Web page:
Mitigating climate change is about reducing the release of greenhouse gas emissions that are warming our planet. The many mitigation strategies include retrofitting buildings to make them more energy efficient; adopting renewable energy sources like solar, wind and small hydro; helping cities develop more sustainable transport such as bus rapid transit, electric vehicles and biofuels; and promoting more sustainable uses of land and forests.
About 1.4 billion people around the world rely on traditional fuels like coal and wood to meet their basic energy needs. This is not only harmful to the environment: it can also lead to premature deaths for millions of people, especially women and children. By 2035, global energy demand is projected to grow by more than 50 percent, and even faster in developing countries. All these new consumers need clean energy that will not hurt them or the environment.
Technology is rapidly advancing, and opening doors to the adoption of green energy. But many countries lack capacity to take the next step. Governments may need policies, laws and regulations to promote sustainable energy. They may lack money to invest in innovation. And their public and private sectors may both need support to shift toward a low-carbon future.
What We Do
Climate change affects virtually all natural and economic systems. This interaction between climate change and biodiversity, land degradation, forests, chemicals and waste, and international waters points to the importance of recognizing climate change implications in everything we do.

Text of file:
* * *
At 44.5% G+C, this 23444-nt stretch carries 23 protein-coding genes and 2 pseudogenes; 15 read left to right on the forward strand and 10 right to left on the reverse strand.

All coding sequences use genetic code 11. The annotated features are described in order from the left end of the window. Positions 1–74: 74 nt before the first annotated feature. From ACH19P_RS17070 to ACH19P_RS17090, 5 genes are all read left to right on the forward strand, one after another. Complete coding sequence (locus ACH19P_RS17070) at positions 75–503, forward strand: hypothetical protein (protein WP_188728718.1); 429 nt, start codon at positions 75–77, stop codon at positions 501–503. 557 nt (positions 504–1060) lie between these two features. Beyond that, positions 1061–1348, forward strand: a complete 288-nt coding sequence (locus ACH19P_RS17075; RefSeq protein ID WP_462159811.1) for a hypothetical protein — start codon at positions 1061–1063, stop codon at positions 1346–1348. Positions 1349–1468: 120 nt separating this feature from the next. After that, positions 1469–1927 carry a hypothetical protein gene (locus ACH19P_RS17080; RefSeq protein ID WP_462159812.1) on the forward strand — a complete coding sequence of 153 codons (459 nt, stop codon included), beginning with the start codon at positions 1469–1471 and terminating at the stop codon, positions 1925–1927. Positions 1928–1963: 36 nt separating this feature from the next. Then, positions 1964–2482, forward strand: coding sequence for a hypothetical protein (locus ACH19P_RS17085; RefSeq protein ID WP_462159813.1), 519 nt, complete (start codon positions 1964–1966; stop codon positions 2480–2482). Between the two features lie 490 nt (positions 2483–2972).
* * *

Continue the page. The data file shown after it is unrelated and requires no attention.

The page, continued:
The GEF has the unique ability to support natural solutions developed with systems thinking that takes advantage of synergies to seek multiple global environmental benefits across Conventions while reducing trade-offs and duplication.
GEF support for climate change mitigation efforts touches on a range of sectors, including:
- Power: ensuring access to low and zero carbon energy solutions, such as solar, wind, small hydro, biopower and geothermal energy.
- Cities and Transport: investing in sustainable transport, as well as clean energy solutions for buildings and consumers
- Forests: targeting the sources of deforestation to ensure forests continue to provide environmental, social and economic benefits.
- Agriculture: promoting practices that reduce land degradation issues and enhance soil quality, while reducing greenhouse gas (GHG) emissions from the sector.
- Manufacturing: improving energy efficiency and reducing emissions
- Waste: reducing GHG emissions from landfills coupled with reduction in release of chemical pollutants and contamination.
In GEF’s first 25 years, we have provided support for 940 climate change mitigation projects expected to contribute 8.4 billion tonnes of direct and indirect greenhouse gas emission reductions over time.
The GEF has provided at least US$4.2 billion and leveraged $38.3 billion from other sources for more than 1,000 mitigation projects and programs in over 160 countries. We support a wide variety of mitigation strategies, but production and consumption of energy is the single largest contributor to greenhouse gas emissions. GEF investments are geared to mitigate these emissions through specific projects. For example: